By: William Mansell, ABC News
(NEW YORK) — A pandemic of the novel coronavirus has now killed more than 275,000 people worldwide.
Over 3.9 million people across the world have been diagnosed with COVID-19, the disease caused by the new respiratory virus, according to data compiled by the Center for Systems Science and Engineering at Johns Hopkins University. The actual numbers are believed to be much higher due to testing shortages, many unreported cases and suspicions that some governments are hiding the scope of their nations’ outbreaks.
Since the first cases were detected in China in December, the United States has become the worst-affected country, with more than 1.2 million diagnosed cases and at least 77,180 deaths.
Today’s biggest developments:
- Global death toll surpasses 275,000
- US coronavirus death toll surpasses 77,000
Here’s how the news is developing today. All times Eastern. Please refresh this page for updates.
7:40 a.m.: FDA head self-quarantines after exposure reportedly to Pence aid
Food and Drug Administration Commissioner Stephen Hahn will self-quarantine for 14 days after he came into contact with an individual who tested positive for COVID-19, a statement from the FDA confirmed.
“As Dr. Hahn wrote in a note to staff yesterday, he recently came into contact with an individual who has tested positive for COVID-19. Per CDC guidelines, he is now in self-quarantine for the next two weeks. He immediately took a diagnostic test and tested negative for the virus,” the statement read.
Hahn is believed to have come into contact with Vice President Pence’s top spokesperson Katie Miller, who tested positive for COVID-19, reported Politico.
The FDA did not confirm whether Miller was the individual with whom Hahn came into contact.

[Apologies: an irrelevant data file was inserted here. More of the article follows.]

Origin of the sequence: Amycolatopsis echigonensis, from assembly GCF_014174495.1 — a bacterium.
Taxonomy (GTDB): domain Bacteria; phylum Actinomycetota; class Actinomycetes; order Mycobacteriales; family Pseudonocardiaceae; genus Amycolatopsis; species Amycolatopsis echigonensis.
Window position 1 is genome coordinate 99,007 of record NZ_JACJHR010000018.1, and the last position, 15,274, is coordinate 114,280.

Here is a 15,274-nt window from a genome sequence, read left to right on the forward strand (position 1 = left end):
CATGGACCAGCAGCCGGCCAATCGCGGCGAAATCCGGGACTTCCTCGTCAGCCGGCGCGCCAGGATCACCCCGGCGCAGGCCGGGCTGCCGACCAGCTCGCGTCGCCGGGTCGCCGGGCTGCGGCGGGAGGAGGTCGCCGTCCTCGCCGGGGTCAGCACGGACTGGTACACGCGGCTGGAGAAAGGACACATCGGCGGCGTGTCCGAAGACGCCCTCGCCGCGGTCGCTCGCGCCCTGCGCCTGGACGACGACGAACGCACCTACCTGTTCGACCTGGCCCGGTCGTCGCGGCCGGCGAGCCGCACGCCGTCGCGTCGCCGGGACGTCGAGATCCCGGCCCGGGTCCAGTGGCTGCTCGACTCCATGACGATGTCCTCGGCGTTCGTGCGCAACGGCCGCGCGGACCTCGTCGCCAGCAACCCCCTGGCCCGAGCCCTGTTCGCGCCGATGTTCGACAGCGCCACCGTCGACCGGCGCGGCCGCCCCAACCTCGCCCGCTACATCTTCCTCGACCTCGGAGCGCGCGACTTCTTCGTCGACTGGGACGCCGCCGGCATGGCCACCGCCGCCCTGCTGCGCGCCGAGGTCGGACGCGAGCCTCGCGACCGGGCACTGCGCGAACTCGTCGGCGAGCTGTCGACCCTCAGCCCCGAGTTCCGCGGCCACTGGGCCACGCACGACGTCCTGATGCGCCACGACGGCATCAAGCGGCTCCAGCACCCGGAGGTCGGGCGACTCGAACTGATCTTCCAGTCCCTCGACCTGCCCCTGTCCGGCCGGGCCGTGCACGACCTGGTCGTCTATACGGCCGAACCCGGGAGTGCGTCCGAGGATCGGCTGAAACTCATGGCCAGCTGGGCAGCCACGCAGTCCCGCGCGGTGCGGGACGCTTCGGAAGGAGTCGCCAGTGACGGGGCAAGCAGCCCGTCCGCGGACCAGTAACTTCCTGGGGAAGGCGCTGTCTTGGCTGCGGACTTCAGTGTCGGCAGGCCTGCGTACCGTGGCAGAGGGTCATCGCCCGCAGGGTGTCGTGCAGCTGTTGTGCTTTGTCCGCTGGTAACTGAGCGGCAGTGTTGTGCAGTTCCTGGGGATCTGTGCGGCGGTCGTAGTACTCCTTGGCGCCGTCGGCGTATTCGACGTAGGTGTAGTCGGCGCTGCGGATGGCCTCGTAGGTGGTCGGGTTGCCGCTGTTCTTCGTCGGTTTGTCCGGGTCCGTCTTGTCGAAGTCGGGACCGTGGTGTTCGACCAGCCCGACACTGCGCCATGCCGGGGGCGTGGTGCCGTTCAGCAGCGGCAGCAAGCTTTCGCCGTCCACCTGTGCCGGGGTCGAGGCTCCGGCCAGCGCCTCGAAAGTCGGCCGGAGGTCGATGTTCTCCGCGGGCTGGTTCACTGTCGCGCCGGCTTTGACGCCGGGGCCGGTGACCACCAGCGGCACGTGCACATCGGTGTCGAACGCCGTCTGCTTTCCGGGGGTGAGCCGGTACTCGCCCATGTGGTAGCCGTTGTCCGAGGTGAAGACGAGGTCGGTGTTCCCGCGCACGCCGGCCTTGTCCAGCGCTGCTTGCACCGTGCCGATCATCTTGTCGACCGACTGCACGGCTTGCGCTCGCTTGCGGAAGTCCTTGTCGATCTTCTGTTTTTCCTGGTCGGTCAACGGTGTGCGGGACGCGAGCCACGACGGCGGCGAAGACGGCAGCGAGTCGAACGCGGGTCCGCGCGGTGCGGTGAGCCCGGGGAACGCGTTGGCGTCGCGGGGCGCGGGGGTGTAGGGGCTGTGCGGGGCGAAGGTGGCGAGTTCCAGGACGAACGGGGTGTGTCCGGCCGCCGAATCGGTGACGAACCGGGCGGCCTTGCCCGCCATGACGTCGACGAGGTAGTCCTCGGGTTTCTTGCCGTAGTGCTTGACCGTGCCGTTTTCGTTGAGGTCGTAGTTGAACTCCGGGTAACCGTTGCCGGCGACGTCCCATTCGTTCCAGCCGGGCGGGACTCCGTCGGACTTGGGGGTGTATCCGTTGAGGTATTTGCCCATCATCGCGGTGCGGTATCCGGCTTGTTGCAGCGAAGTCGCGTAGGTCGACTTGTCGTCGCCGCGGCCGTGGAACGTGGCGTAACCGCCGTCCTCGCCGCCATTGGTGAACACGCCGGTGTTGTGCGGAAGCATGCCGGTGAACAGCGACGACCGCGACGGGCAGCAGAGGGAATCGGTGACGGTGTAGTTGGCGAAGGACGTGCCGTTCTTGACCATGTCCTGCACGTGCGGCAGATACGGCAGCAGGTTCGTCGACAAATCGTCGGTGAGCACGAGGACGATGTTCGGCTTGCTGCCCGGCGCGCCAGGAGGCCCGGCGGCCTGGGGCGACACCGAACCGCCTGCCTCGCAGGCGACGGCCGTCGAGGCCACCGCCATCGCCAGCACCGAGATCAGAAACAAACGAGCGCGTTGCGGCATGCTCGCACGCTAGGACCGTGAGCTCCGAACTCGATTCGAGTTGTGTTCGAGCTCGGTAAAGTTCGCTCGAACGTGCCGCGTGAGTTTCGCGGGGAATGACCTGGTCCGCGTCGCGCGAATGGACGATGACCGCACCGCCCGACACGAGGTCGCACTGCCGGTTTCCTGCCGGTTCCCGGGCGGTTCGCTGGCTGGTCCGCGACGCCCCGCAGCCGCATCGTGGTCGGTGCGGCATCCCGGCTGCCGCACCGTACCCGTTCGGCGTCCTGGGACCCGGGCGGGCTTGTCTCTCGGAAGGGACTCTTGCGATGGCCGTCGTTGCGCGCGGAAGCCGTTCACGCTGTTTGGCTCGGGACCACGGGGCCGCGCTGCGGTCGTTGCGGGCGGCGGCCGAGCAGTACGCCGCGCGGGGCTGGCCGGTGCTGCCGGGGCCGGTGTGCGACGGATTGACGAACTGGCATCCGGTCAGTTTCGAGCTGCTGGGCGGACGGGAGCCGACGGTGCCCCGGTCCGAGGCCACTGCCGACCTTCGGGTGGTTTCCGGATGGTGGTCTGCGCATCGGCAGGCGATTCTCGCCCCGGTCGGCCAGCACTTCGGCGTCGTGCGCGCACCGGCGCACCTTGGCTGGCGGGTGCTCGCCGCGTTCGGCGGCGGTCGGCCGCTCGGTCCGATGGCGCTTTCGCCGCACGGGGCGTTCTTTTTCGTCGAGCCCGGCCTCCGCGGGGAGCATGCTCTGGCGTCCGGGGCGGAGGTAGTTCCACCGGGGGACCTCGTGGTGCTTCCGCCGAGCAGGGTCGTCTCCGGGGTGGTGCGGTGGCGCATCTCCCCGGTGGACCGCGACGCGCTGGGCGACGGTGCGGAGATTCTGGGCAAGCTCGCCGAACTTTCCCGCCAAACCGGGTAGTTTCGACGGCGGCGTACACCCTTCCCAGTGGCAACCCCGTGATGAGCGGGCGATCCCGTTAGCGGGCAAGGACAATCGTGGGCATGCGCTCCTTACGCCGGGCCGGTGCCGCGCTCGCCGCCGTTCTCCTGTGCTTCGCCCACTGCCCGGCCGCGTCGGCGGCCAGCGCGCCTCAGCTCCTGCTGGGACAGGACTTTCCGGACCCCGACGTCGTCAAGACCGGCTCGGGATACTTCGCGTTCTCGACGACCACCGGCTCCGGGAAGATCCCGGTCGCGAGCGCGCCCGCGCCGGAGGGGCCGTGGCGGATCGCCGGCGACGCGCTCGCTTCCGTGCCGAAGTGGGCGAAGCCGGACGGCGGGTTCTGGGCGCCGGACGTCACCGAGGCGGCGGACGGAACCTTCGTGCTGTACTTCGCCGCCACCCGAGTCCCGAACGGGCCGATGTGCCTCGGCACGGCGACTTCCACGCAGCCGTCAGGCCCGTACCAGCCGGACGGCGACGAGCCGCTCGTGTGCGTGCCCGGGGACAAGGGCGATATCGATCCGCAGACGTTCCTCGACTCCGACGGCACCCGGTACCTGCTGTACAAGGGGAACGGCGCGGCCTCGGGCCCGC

6:07 a.m.: Gig workers, self-employed still shut out of unemployment benefits in 11 states
For the first time, Uber drivers, personal trainers, babysitters — all non-traditional wage earners that the government estimates to be at least a third of the American workforce — could apply for unemployment benefits after the CARES Act signed into law on March 27.
But in at least 11 states as of Friday, these Americans hadn’t received any kind of unemployment payments. In nine states, they hadn’t even been able to apply for it.
This news comes on the heels of record-breaking unemployment for April, with at least 20.5 million jobs lost.
In New Hampshire, Wisconsin and Arkansas, it’s unclear if any gig workers or independent contractors have received unemployment benefits, even though tens of thousands of applications have been accepted.
And in Arizona, Delaware, Hawaii, Illinois, Kansas, Maine, Maryland, Nevada and Ohio, there is no way for these self-employed Americans to even for unemployment. More than a month after the CARES Act passed, these states do not have the online portals up and running.
States have had to build new systems to approve people for this federally-funded unemployment — known as Pandemic Unemployment Assistance, or PUA — and there’s a slew of reasons they’ve been bogged down. Some were waiting for federal guidance, while others were waiting on tech infrastructure.
5:32 a.m.: Sen. Ted Cruz gets haircut from previously jailed salon owner
Texas Sen. Ted Cruz revealed Friday that he got a fresh new haircut from the salon owner who recently made national headlines when she was jailed for refusing to close her store.
“Thank you to Shelley Luther and the team at Salon a la Mode for giving me my first haircut in 3 months & more importantly for standing up for liberty and common sense,” Cruz tweeted Friday evening. “Your courage helped pave the way for more #TX businesses to re-open & for more people to get back to work today.”
Luther defied an executive order to shut down her business and kept her salon open despite a citation, a cease-and-desist letter and a restraining order.
“The rule of law governs us. People cannot take it upon themselves to determine what they will and will not do,” Dallas Civil District Judge Eric Moyé said during her hearing on Tuesday.
Luther, who was ordered to serve seven days in jail for contempt of court, was released Thursday after a decision by the Supreme Court of Texas.
Following the court’s decision, Texas Gov. Greg Abbott issued an executive order to eliminate jail time for those who violate similar orders, calling such actions “excessive.”
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